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Ministry of Culture, Sports and Tourism. Asia Culture Center

DRIFTING RECORDS OF ASIA: ACROSS A STORMY VOYAGE

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2019-08-22

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DRIFTING RECORDS OF ASIA: ACROSS A STORMY VOYAGE


Have you heard the word "pyohaerok"?


It is likely that this is the first time you are hearing about this chinese word that literally carries the meaning of "records of drifting", and this is precisely the term that represents the new exhibition presented by FINA World Championship Gwangju with the Asia Culture Center that has been studying and collecting pyohaerok´s stories in East Asia written between the 15th and 19th centuries.

Pyohaerok, originally written by Choe Bu refers to the stories told by people who driffted the sea and survived the adversities of this crossing, also tells us how the ship in which they were heading by the sea was carried by the tide to exotic lands, after the ship was hit by strong waves and winds.

The exhibition is divided into three interesting parts where you can find a varied of paintings, portraits, Asian drifts, books among other contents that are proof of the entire history of this adventure.




First part ¨Drifting Record of Asia¨ represents driftting records made from the 15th to the 19th centuries, the latter being the century where there was a better development in shipbuilding areas as well as the increase in trade in the countries of the northeast of Asia which produced a greater increase of driftting records in these areas. 

This section mainly shows Pyohaerok of Cho Bu, (considered the oldest of its kind in all of Asia), also has the most outstanding examples of Asian paintings such as Japanese drifting records Shinkoku Hyoryudo (1644) and Chosen Hyoryu Nikki (1805) characterized by its beautiful illustrations that serve as good ethnographic records that are used today. It also highlights the ¨Nhật Bản kiến văn lụ¨ a Vietnamese driftting record that contains brief historical accounts.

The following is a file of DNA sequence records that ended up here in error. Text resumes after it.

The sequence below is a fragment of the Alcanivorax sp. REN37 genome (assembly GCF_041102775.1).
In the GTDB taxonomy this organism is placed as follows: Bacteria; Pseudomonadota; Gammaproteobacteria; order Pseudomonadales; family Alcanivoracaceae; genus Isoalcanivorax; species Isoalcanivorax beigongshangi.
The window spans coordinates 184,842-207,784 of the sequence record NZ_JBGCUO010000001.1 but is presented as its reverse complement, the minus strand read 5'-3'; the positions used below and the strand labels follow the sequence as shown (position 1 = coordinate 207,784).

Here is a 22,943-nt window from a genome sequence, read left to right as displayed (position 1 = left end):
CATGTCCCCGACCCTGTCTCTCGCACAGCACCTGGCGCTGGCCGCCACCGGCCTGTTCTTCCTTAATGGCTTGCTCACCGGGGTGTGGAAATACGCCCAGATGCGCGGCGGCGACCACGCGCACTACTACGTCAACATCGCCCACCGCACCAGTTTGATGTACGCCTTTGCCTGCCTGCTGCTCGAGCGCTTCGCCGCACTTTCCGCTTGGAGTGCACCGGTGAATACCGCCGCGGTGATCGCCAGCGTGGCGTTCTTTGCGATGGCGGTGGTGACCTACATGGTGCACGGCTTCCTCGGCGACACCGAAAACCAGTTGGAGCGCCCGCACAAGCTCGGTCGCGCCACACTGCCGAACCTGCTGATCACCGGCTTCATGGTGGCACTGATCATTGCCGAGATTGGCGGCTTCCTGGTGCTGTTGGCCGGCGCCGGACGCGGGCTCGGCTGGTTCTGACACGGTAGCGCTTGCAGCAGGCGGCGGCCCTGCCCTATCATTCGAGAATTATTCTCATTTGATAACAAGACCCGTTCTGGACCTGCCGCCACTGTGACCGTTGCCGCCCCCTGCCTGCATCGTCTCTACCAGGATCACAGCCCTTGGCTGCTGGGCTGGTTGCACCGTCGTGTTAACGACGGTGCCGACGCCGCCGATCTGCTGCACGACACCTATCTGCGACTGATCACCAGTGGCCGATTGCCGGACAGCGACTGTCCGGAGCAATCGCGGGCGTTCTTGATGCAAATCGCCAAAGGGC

Second part ¨Neighbors Encountered Across to Stormy Voyage¨ is focused on records of drifting that explain the cultural exchange of maritime trade in Asia between the 15th and 19th centuries, as proof of this you can see some Asian letters that describe the history of these exchanges achieved by the Asians through the storm.

On the other hand, you can see maps that represent the world view and geographic awareness of the Asian people due to the strong winds and sea currents that affected the main landing and repatriation routes in each of these countries. This section also has an area of folklore where you will learn a little more about the different lifestyles of foreign countries as well as obtain information through the abundant records about religion, language, food and ways of thinking.



In the last part ¨Drifting¨in Popular Culture and Contents analyzes the diverse human emotions of the tramps due to the stories of disasters and histrionic returns that they suffered, that is why in this part you can find the expression literature represented in the records and drifting novels that are divided into happiness, anger, sadness and joy. 

If you are the type of person who loves movies and theater in this part you can find different options that represent these great emotions since the "derivative" is a well-known theme in plays, literature, movies as well as animations. 

Among the most recognized options are Robinson Crusoe, probably the best known story about drift; Cast Away, a movie known for Wilson the volley ball; Tamara, the island, a television show about an Englishman stranded in Jeju and Drift Story of Mun Sundeuk, a play based on the real-life adventure of Mun Sundeuk, a Sinan fisherman.



Among the novelties of this exhibition is the first where the ACC provides brochures in braille as well as teachers in sign language for visitors with visual and hearing disabilities respectively.

Come and find out about these incredible adventures and stories through each of the record of drifting. The exhibition is located in the Library Park ACC Archive & Research, admission is free and will be available to visit until Sunday, October 27. 

 

▶ More information ◀ 

    

Written by. Estefany Mandarachi Rosales,12th ACC Reporter 

Designed by. Shim Solah,12th ACC Reporter

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